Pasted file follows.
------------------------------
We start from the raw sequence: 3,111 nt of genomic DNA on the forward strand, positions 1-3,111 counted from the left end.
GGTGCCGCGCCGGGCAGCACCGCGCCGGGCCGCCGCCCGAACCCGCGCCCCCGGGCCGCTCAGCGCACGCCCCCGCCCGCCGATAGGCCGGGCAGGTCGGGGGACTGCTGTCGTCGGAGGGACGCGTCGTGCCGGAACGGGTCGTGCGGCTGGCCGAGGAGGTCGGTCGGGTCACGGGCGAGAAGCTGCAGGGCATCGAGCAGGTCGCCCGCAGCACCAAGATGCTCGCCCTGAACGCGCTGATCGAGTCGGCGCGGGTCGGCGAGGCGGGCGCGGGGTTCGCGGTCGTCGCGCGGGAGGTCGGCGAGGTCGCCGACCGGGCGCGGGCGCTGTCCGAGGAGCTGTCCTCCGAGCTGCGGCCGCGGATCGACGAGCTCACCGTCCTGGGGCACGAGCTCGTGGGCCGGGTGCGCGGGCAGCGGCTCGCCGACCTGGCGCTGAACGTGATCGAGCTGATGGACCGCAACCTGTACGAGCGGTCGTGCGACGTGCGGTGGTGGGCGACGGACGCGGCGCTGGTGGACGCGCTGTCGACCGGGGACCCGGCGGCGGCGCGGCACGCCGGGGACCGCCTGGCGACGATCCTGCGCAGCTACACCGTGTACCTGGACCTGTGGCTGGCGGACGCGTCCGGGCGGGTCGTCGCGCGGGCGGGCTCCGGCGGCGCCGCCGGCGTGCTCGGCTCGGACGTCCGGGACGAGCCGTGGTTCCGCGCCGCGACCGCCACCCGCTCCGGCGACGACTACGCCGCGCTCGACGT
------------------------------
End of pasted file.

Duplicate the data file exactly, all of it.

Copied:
We start from the raw sequence: 3,111 nt of genomic DNA on the forward strand, positions 1-3,111 counted from the left end.
GGTGCCGCGCCGGGCAGCACCGCGCCGGGCCGCCGCCCGAACCCGCGCCCCCGGGCCGCTCAGCGCACGCCCCCGCCCGCCGATAGGCCGGGCAGGTCGGGGGACTGCTGTCGTCGGAGGGACGCGTCGTGCCGGAACGGGTCGTGCGGCTGGCCGAGGAGGTCGGTCGGGTCACGGGCGAGAAGCTGCAGGGCATCGAGCAGGTCGCCCGCAGCACCAAGATGCTCGCCCTGAACGCGCTGATCGAGTCGGCGCGGGTCGGCGAGGCGGGCGCGGGGTTCGCGGTCGTCGCGCGGGAGGTCGGCGAGGTCGCCGACCGGGCGCGGGCGCTGTCCGAGGAGCTGTCCTCCGAGCTGCGGCCGCGGATCGACGAGCTCACCGTCCTGGGGCACGAGCTCGTGGGCCGGGTGCGCGGGCAGCGGCTCGCCGACCTGGCGCTGAACGTGATCGAGCTGATGGACCGCAACCTGTACGAGCGGTCGTGCGACGTGCGGTGGTGGGCGACGGACGCGGCGCTGGTGGACGCGCTGTCGACCGGGGACCCGGCGGCGGCGCGGCACGCCGGGGACCGCCTGGCGACGATCCTGCGCAGCTACACCGTGTACCTGGACCTGTGGCTGGCGGACGCGTCCGGGCGGGTCGTCGCGCGGGCGGGCTCCGGCGGCGCCGCCGGCGTGCTCGGCTCGGACGTCCGGGACGAGCCGTGGTTCCGCGCCGCGACCGCCACCCGCTCCGGCGACGACTACGCCGCGCTCGACGT